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East Asia's Territorial Disputes
From VOA Learning English, welcome to Economic News in Special English. Economic growth in East Asia and the Pacific region is expected to reach 7.9 percent this year. That is higher than in any other part of the world. But that is only part of the story.
The other side of East Asia's success includes conflicting territorial claims in the area and trade imbalances with the rest of the world. Competition for natural resources is an increasingly important issue. This has led to territorial disputes.
For example, the islands known as Diaoyu in China and Senkaku in Japan are thought to be rich in oil. Areas around the islands are said to be good fishing grounds. China and Japan have competing claims for the territory. Kenneth Lieberthal is an Asia expert with the Brookings Institution here in Washington. He says he has not seen evidence that either China or Japan is willing to reduce tensions over the islands. That means territorial disputes will likely continue.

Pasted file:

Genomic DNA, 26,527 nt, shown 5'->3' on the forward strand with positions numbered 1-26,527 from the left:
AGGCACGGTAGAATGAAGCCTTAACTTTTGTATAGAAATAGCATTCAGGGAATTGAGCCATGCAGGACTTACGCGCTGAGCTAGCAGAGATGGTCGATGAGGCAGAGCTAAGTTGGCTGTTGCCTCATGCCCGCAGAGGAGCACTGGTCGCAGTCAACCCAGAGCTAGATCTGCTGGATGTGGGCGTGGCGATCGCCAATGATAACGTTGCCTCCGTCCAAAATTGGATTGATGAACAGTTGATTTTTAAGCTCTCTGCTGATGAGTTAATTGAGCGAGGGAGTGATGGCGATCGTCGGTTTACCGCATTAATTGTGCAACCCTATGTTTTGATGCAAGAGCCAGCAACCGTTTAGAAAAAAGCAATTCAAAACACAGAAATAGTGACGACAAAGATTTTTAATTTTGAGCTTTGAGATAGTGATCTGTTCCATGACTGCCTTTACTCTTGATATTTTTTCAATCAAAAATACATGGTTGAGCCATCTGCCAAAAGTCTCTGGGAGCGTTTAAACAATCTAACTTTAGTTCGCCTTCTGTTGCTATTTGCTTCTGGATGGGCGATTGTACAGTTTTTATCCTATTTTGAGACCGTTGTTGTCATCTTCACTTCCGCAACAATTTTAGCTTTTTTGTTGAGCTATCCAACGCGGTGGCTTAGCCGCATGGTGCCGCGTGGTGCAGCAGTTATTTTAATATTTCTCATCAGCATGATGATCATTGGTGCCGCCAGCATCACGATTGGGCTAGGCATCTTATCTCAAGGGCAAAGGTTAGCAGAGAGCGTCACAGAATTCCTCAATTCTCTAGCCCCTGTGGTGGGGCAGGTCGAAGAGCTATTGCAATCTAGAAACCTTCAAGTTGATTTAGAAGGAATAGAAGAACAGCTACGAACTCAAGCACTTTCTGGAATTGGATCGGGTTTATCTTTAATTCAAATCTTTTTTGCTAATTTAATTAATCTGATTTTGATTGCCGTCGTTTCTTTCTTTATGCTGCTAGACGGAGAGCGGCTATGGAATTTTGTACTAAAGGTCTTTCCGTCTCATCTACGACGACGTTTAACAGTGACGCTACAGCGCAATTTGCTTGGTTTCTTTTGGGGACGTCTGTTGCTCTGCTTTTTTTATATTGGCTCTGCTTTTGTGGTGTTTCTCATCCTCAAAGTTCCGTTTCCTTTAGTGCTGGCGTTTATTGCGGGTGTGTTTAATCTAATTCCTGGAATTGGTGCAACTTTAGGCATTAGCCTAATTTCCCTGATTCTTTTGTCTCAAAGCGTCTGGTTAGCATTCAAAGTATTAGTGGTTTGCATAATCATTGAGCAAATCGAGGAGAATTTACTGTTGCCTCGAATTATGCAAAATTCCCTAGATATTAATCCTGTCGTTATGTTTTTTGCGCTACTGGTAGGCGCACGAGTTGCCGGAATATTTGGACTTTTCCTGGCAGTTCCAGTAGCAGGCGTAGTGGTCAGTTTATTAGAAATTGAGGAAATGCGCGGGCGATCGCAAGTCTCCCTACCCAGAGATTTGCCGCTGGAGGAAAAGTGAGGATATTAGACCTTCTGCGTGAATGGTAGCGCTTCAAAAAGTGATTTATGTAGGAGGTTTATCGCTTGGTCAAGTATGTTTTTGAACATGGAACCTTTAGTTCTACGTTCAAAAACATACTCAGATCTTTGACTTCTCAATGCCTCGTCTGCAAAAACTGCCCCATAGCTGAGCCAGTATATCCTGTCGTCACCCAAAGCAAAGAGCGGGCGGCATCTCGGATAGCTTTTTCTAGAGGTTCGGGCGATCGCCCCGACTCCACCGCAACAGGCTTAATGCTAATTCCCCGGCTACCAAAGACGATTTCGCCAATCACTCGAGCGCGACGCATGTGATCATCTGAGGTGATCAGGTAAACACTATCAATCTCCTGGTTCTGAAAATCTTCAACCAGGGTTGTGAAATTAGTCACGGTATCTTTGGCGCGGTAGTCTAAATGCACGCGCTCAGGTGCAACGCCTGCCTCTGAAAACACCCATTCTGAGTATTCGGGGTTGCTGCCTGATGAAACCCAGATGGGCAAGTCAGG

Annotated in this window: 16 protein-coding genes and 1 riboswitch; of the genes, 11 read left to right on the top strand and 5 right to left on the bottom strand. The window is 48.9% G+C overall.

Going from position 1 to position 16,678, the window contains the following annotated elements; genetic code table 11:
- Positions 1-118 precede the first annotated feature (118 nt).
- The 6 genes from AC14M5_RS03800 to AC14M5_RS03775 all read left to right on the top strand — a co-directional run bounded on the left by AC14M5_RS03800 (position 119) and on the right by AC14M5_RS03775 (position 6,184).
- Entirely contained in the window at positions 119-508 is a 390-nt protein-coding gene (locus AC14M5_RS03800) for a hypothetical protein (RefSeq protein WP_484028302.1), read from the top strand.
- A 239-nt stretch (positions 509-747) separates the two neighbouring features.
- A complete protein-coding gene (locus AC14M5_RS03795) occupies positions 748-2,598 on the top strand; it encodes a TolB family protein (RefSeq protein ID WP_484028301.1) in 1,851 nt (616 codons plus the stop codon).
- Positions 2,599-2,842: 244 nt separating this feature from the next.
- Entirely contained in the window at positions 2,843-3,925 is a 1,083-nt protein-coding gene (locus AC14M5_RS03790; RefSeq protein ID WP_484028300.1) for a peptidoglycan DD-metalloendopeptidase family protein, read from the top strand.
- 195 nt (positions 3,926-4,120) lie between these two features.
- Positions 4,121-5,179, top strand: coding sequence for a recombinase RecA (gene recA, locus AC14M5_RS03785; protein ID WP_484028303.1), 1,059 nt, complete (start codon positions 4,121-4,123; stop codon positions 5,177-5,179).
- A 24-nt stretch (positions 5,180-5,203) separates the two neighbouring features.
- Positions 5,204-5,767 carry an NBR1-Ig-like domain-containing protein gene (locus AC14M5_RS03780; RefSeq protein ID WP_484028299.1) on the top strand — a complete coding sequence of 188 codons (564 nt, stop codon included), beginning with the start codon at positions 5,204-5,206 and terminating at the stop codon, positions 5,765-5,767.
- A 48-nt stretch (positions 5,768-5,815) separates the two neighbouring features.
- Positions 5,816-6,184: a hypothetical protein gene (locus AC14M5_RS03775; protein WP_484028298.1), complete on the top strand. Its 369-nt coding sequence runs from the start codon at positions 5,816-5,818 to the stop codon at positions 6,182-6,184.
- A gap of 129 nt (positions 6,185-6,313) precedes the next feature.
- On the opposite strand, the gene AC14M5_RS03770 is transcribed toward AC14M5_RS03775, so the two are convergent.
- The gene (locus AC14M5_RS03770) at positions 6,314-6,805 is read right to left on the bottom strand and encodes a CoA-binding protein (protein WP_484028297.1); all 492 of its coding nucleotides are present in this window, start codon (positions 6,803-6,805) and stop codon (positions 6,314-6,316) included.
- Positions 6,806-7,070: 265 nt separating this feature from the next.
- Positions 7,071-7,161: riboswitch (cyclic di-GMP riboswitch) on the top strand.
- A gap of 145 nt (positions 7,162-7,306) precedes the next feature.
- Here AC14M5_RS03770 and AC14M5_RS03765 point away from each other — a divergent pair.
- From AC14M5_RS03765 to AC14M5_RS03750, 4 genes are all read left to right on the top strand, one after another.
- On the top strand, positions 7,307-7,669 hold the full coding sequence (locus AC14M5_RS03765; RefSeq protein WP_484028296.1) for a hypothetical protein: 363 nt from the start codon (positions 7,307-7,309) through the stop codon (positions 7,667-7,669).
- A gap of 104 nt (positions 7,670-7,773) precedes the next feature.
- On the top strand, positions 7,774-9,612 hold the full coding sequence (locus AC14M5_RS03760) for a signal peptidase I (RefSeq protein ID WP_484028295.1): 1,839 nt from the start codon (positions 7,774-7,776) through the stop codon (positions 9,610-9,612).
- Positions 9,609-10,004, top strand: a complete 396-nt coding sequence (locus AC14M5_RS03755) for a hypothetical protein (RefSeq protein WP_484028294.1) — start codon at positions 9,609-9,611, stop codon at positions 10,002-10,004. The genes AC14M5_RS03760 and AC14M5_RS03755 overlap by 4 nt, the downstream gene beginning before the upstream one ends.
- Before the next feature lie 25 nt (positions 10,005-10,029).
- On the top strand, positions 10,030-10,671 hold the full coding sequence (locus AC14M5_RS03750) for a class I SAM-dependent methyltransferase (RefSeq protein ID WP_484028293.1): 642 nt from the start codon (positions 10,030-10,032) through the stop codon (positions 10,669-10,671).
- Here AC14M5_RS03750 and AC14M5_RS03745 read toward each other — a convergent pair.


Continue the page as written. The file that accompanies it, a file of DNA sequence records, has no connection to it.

China, Japan, Korea, Taiwan, Vietnam and the Philippines are involved in territorial claims with neighbors over West Pacific islands. Trade imbalances are another issue. East Asia has long been a source of exports. China's big trade imbalance with the United States has concerned U.S. lawmakers for years.
Some blame China's control of its currency for America's big trade deficit. But Kenneth Leiberthal does not think so. He notes other policies. One is China's direct support for many of its important industries with government aid, or subsidies. Mr. Lieberthal says Chinese rules at home also hurt countries seeking to export to China. He says these and other issues such as the abuse of intellectual property rights have a much bigger effect on America's trade deficit with China.
For VOA Learning English, I'm Laurel Bowman. (Adapted from a radio program broadcast 08Feb2013)